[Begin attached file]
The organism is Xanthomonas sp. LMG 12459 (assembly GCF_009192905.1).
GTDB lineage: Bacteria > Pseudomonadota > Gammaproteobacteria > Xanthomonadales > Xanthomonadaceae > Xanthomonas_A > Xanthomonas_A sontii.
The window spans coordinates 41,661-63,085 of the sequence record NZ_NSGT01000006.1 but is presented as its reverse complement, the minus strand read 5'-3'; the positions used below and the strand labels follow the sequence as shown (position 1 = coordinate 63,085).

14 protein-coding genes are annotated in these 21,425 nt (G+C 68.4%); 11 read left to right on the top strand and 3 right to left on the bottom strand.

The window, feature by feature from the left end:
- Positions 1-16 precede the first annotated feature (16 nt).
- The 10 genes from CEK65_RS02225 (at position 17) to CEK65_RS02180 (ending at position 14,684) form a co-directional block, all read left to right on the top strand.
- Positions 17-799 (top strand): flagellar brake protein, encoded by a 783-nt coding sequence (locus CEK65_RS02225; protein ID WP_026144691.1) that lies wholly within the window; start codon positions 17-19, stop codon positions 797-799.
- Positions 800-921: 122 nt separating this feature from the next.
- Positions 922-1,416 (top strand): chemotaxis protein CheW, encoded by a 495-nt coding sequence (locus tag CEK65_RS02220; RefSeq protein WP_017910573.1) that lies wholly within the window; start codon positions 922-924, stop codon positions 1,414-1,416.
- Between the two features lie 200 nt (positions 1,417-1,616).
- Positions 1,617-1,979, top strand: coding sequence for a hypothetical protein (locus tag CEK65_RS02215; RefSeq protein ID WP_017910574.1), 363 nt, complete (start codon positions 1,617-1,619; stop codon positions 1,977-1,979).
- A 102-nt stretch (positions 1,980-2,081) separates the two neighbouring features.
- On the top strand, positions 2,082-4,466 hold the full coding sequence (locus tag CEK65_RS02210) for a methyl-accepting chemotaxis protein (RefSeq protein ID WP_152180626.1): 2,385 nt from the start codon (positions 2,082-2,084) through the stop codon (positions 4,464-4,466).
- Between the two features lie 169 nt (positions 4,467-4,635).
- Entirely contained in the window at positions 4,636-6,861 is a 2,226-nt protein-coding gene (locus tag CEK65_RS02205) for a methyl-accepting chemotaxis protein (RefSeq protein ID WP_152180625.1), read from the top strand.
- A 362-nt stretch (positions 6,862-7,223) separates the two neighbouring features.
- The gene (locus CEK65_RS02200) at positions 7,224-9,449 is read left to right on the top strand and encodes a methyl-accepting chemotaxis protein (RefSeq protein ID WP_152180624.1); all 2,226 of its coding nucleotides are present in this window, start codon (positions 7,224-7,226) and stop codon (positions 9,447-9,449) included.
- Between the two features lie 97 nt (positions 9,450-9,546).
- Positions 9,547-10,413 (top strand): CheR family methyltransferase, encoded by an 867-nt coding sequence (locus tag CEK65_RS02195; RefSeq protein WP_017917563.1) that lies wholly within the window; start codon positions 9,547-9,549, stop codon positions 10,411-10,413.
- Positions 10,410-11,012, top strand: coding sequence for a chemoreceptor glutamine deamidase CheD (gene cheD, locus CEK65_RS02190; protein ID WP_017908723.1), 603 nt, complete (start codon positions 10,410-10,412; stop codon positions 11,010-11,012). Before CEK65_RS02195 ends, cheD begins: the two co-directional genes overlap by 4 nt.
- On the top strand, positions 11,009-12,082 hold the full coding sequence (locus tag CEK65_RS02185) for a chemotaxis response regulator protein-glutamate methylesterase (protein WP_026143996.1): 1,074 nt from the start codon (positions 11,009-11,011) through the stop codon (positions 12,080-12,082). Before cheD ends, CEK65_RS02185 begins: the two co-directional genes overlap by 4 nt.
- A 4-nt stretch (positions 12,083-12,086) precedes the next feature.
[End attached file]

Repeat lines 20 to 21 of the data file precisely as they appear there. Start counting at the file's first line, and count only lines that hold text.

- Positions 9,547-10,413 (top strand): CheR family methyltransferase, encoded by an 867-nt coding sequence (locus tag CEK65_RS02195; RefSeq protein WP_017917563.1) that lies wholly within the window; start codon positions 9,547-9,549, stop codon positions 10,411-10,413.
- Positions 10,410-11,012, top strand: coding sequence for a chemoreceptor glutamine deamidase CheD (gene cheD, locus CEK65_RS02190; protein ID WP_017908723.1), 603 nt, complete (start codon positions 10,410-10,412; stop codon positions 11,010-11,012). Before CEK65_RS02195 ends, cheD begins: the two co-directional genes overlap by 4 nt.